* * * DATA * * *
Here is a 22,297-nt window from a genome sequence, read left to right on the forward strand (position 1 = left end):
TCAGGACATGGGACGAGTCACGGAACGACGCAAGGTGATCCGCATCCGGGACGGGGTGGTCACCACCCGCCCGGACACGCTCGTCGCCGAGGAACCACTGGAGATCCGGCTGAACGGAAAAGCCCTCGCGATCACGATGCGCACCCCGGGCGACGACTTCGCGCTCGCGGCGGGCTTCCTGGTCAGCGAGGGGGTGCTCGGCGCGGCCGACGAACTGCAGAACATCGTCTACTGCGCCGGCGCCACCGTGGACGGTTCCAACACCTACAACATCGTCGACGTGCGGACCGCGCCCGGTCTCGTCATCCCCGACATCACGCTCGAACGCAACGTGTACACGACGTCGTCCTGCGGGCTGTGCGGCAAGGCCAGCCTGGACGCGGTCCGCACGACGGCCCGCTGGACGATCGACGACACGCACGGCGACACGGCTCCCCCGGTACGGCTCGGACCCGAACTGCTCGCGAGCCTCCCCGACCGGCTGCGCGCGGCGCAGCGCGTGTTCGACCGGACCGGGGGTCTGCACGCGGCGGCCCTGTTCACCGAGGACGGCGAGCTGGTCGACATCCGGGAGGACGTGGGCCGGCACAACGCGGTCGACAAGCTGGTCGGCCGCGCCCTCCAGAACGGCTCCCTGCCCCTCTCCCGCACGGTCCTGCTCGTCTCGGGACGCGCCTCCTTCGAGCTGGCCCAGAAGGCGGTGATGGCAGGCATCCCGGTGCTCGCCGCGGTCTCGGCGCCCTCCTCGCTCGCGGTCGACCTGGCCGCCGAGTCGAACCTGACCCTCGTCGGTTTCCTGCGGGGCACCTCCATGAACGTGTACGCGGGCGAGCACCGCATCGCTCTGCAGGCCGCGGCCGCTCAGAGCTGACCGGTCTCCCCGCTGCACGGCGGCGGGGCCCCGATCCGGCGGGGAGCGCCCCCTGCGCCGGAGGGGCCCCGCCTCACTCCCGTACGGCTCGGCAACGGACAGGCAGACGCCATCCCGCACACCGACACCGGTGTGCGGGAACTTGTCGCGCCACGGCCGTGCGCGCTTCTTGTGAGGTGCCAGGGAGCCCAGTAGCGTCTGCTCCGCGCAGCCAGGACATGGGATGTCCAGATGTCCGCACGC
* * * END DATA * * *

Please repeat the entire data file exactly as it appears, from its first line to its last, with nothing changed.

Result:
Here is a 22,297-nt window from a genome sequence, read left to right on the forward strand (position 1 = left end):
TCAGGACATGGGACGAGTCACGGAACGACGCAAGGTGATCCGCATCCGGGACGGGGTGGTCACCACCCGCCCGGACACGCTCGTCGCCGAGGAACCACTGGAGATCCGGCTGAACGGAAAAGCCCTCGCGATCACGATGCGCACCCCGGGCGACGACTTCGCGCTCGCGGCGGGCTTCCTGGTCAGCGAGGGGGTGCTCGGCGCGGCCGACGAACTGCAGAACATCGTCTACTGCGCCGGCGCCACCGTGGACGGTTCCAACACCTACAACATCGTCGACGTGCGGACCGCGCCCGGTCTCGTCATCCCCGACATCACGCTCGAACGCAACGTGTACACGACGTCGTCCTGCGGGCTGTGCGGCAAGGCCAGCCTGGACGCGGTCCGCACGACGGCCCGCTGGACGATCGACGACACGCACGGCGACACGGCTCCCCCGGTACGGCTCGGACCCGAACTGCTCGCGAGCCTCCCCGACCGGCTGCGCGCGGCGCAGCGCGTGTTCGACCGGACCGGGGGTCTGCACGCGGCGGCCCTGTTCACCGAGGACGGCGAGCTGGTCGACATCCGGGAGGACGTGGGCCGGCACAACGCGGTCGACAAGCTGGTCGGCCGCGCCCTCCAGAACGGCTCCCTGCCCCTCTCCCGCACGGTCCTGCTCGTCTCGGGACGCGCCTCCTTCGAGCTGGCCCAGAAGGCGGTGATGGCAGGCATCCCGGTGCTCGCCGCGGTCTCGGCGCCCTCCTCGCTCGCGGTCGACCTGGCCGCCGAGTCGAACCTGACCCTCGTCGGTTTCCTGCGGGGCACCTCCATGAACGTGTACGCGGGCGAGCACCGCATCGCTCTGCAGGCCGCGGCCGCTCAGAGCTGACCGGTCTCCCCGCTGCACGGCGGCGGGGCCCCGATCCGGCGGGGAGCGCCCCCTGCGCCGGAGGGGCCCCGCCTCACTCCCGTACGGCTCGGCAACGGACAGGCAGACGCCATCCCGCACACCGACACCGGTGTGCGGGAACTTGTCGCGCCACGGCCGTGCGCGCTTCTTGTGAGGTGCCAGGGAGCCCAGTAGCGTCTGCTCCGCGCAGCCAGGACATGGGATGTCCAGATGTCCGCACGC